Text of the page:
Not all of the show's intensity stems from its controversial themes and contentious questions. The production also posed tough technical issues for Blamy and his crew. The play has a large cast — 14 actors portraying over 20 roles — and multiple scene changes with two acts divided into 17 short segments. The challenge for Blamy and his scenic and lighting designer, Theatre Charlotte's associate artistic director Chris Timmons, was how to move people, props and scenery seamlessly from scene to scene.

"Long scene changes can drag a show down," Blamy says, so he and Timmons decided to anchor the show to one central set — the courtroom — and only suggest other locations by lighting cues and shifting a few set pieces.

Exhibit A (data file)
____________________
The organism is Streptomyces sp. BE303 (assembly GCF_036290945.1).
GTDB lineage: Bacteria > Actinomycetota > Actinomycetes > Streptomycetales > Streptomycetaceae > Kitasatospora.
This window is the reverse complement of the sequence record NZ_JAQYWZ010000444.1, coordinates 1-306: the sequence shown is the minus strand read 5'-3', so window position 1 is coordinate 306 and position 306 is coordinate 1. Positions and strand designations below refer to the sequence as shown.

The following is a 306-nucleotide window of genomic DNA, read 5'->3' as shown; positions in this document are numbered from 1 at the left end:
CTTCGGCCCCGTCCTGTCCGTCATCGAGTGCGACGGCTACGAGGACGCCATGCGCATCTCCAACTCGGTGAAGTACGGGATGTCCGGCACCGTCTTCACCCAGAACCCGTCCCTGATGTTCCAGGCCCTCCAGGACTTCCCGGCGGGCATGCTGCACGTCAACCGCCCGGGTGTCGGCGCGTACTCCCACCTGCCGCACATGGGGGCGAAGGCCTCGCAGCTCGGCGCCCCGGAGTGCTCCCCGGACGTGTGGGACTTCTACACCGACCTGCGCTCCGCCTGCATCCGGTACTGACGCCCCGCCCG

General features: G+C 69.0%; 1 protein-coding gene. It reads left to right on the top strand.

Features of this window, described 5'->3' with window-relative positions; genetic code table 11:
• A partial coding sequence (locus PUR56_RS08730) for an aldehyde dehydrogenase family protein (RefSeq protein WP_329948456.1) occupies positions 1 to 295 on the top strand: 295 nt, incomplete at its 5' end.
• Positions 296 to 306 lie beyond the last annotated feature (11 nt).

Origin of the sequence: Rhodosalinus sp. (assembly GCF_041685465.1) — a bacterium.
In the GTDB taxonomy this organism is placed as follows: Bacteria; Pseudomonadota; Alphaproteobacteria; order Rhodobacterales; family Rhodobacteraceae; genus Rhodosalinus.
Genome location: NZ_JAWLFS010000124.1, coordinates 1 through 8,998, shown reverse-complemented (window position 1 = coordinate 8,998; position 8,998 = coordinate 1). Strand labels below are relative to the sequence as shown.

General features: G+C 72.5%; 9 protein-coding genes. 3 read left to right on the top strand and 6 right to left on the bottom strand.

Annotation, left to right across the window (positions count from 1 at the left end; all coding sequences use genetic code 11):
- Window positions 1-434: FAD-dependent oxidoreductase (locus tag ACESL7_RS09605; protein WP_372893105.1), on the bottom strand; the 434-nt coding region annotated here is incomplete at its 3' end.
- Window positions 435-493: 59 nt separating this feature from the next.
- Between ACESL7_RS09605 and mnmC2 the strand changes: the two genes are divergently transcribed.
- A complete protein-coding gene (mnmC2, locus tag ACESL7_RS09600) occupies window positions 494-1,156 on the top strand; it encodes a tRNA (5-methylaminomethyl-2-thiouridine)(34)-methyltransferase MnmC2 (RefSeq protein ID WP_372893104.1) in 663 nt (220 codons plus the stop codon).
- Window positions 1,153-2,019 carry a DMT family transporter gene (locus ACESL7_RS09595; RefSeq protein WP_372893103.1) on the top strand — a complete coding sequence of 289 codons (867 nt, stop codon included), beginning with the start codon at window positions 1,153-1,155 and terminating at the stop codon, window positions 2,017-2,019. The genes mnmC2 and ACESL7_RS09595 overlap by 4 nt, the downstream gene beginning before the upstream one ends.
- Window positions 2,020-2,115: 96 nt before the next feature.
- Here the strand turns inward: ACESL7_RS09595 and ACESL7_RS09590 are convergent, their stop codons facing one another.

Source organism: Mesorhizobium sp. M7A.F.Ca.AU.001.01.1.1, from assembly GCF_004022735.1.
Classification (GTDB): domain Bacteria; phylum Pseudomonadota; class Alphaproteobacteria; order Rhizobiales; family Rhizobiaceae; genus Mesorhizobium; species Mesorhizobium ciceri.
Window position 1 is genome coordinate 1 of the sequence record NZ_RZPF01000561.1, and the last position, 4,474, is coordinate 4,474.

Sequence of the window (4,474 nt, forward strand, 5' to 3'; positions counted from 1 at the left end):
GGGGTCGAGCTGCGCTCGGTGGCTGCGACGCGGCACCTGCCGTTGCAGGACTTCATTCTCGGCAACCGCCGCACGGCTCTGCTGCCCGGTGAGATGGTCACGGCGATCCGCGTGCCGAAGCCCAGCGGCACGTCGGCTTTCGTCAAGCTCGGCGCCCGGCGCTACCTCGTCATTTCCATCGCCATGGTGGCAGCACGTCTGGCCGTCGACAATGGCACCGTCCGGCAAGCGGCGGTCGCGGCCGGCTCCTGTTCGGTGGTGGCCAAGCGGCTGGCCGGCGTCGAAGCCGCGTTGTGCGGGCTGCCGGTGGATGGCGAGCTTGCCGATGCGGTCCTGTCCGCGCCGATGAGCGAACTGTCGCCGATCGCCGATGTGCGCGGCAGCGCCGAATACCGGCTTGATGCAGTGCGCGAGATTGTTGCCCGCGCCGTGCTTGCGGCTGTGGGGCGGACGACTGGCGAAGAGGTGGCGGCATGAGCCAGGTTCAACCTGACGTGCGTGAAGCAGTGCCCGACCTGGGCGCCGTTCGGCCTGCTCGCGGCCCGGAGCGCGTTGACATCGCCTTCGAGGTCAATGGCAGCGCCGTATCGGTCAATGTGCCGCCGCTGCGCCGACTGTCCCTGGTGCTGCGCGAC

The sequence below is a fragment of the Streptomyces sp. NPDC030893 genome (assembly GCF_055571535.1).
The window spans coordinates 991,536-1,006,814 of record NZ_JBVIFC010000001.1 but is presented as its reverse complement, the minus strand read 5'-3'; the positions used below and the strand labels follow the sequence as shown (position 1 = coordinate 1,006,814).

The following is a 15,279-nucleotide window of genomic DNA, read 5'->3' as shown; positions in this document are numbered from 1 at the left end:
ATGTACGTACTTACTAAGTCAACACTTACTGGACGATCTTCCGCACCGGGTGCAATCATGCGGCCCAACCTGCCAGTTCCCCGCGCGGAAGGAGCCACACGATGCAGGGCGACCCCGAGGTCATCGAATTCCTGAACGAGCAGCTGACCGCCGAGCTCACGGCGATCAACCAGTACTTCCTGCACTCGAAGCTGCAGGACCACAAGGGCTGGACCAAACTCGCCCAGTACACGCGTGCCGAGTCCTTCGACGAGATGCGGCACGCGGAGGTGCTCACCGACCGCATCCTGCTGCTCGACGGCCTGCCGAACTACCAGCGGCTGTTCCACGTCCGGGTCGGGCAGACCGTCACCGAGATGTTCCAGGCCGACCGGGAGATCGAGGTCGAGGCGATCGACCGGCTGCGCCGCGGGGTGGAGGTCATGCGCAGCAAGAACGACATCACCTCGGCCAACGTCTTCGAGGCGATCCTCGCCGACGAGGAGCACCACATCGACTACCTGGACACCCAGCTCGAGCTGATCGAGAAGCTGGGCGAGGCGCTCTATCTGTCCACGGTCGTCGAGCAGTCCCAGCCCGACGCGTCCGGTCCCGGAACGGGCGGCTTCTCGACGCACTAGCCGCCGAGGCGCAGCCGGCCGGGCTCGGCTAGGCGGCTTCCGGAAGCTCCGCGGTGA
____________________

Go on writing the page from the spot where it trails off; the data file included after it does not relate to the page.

"We both felt strongly that the courtroom is the crux of the play," Blamy says. "I think we get in and out of scenes well, and in a clever and imaginative way."

With its short scenes, the show is cinematic in structure, but Blamy did not want to copy the 1996 film version of A Time to Kill, which stars Samuel Jackson as Hailey, Matthew McConaughey as Brigance, and Kevin Spacey as ambitious District Attorney Rufus Buckley.

"I've encouraged the cast and production team not to watch the movie or look at any clips," Blamy says. "If [an audience member] has already read the book or seen the film it won't matter, because this show is its own unique experience. "

The director praises his cast for bringing this experience alive onstage. He cites Jonathan Caldwell, who plays Hailey, as particularly captivating.